BEREA, Ohio - The Cleveland Browns made an investment in the future with their second-round selection of Oklahoma free safety Brodney Pool in yesterday's NFL Draft.
Pool, who declared for the draft after his junior year, was the 34th overall pick despite the fact he won't celebrate his 21st birthday until May 24.
"I think this time next year, had he not come out as a junior, he would have been a top-20 pick," said Browns general manager Phil Savage. "We signed [free agent] Brian Russell, and Sean Jones is coming back after an injury, so safety is not a primary need on paper.
"But you look at the value of the player and where he might be a year from now and when he's the highest-rated defensive player on your board, you take him."
Pool, who some experts have compared to former Oklahoma safety Roy Williams, said he thinks he's "a complete player, on and off the field. I'm confident I'm ready to contribute. I'll do whatever it takes to fight for a starting job."
DJ VU: Pool said one of his earliest memories in football was playing in a pee-wee league for a team called the Cleveland Browns.
"It's funny how this happened, but I guess dreams come true," Pool said. "It's an honor to be with the real Cleveland Browns."
SHORT DRIVE: Akron quarterback Charlie Frye won't have to travel far to get to training camp. The Browns took Frye with the third pick in the third round (67th overall).
"I'm thrilled. It's going to save me a lot on airfare," Frye said from his home in Willard, Ohio. "It's right down the street."
Frye likely will learn under Trent Dilfer this season on a team he rooted for growing up.
A huge Bernie Kosar fan, Frye said his most vivid memories of the Browns are watching them lose in the playoffs to Denver in the late '80s.
"I talked to coach [Romeo] Crennel tonight and he's looking to get this thing turned around and he thinks I'm going to be a big part of it," he said.
At 6-foot-4, 225 pounds, Frye is an intelligent quarterback, who is not afraid to play hurt or scramble to find a receiver. The 23-year-old has a strong arm, but scouts say he must become a more accurate thrower.
Frye was named MVP of the Senior Bowl.
No Akron player has ever been drafted higher than Frye. Defensive end Jason Taylor was selected by Miami in the third round (73rd overall) in 1997.
GO ORANGE? Edwards is not too concerned about being a Michigan man in an Ohio uniform after becoming the Browns' No. 1 pick.
"I think the fans separate Saturdays and Sundays," he said. "They cheer the scarlet and gray on Saturday, then they cheer for the Browns. Now that I'm a part of the NFL, I think all of the college things go out the window."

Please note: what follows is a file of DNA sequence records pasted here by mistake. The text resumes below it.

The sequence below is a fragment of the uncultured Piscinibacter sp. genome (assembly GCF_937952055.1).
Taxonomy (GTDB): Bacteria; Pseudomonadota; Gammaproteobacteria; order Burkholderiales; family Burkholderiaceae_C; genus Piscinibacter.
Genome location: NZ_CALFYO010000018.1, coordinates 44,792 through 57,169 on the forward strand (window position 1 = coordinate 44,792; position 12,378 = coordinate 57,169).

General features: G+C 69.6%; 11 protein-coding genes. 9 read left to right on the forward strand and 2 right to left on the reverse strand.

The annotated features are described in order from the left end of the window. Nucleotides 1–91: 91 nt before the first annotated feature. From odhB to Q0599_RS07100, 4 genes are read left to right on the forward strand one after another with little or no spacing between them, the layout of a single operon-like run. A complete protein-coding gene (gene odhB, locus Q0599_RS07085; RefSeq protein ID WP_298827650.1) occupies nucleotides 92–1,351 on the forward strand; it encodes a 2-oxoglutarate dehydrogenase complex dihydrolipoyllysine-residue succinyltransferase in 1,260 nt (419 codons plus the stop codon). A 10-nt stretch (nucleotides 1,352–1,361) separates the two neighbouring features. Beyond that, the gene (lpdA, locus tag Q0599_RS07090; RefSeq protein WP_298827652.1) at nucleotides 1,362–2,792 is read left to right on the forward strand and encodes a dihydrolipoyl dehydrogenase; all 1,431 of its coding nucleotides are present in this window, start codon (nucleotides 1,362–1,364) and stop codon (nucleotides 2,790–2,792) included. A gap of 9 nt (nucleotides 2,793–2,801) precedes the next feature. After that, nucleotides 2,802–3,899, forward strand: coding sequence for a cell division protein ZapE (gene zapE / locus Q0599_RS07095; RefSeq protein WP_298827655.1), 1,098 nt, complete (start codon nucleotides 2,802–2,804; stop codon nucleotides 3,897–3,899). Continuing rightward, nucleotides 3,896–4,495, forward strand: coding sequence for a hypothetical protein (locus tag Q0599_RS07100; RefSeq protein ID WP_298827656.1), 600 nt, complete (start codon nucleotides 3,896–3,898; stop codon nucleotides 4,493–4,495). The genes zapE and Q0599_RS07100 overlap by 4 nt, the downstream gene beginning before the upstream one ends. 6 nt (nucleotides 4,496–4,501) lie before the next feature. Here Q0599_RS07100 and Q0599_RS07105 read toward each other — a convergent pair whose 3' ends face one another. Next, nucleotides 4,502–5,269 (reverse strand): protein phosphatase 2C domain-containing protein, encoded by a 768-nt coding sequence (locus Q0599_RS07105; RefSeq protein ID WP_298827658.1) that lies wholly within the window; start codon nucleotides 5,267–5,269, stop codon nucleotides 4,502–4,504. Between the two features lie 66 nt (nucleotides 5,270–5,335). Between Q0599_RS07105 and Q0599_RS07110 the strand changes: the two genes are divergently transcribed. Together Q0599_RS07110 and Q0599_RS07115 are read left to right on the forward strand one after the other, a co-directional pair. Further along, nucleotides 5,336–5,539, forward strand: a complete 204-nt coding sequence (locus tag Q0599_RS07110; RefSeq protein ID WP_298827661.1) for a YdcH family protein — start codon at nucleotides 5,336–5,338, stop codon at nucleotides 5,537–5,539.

Taken as the third overall pick, Edwards became the highest-drafted player from UM since the AFL-NFL merger in 1970, edging defensive back Charles Woodson, who was taken by Oakland with the fourth pick in 1998.
He said that playing at Michigan was a "tremendous stage" that helped prepare him for the NFL, and then named a number of other programs that provide a similar advantage. But he didn't include Ohio State on the list.
"I apologize," he said, laughing. "That's as big as they come. I'm going to struggle with that, aren't I?"
NO DIRT: There were only five main decision-makers in the Browns' draft room here yesterday.
"It's a pretty clean room," is how Savage put it, meaning that it wasn't cluttered by assistant coaches or scouting personnel.
The room was staffed by owner Randy Lerner, Savage, head coach Romeo Crennel, club president John Collins and Bill Rees, the director of player personnel.
"And a couple of guys manning the phones," added Savage.
NO SALE: Savage said in a pre-draft interview that he didn't expect many, if any, trades to materialize at the top of the first round.
"That's because this draft doesn't offer the same value in trades," he said. "It's more a garage sale than shopping at Neiman-Marcus."
He correctly predicted that both San Francisco and Miami would "play the Braylon Edwards chip," but that no teams would bite and trade up.
The Associated Press contributed to this report.
NO CONTACT: Shortly after San Francisco made Utah quarterback Alex Smith the No. 1 overall pick, ESPN reported that the 49ers were willing to trade Smith to Cleveland for the Browns' No. 3 pick, plus other considerations, and then use the third selection to take Cal quarterback Aaron Rodgers. It proved to be bad information.
"San Francisco did not call or make any contact in that regard," Savage said after the Browns had picked Edwards at No. 3.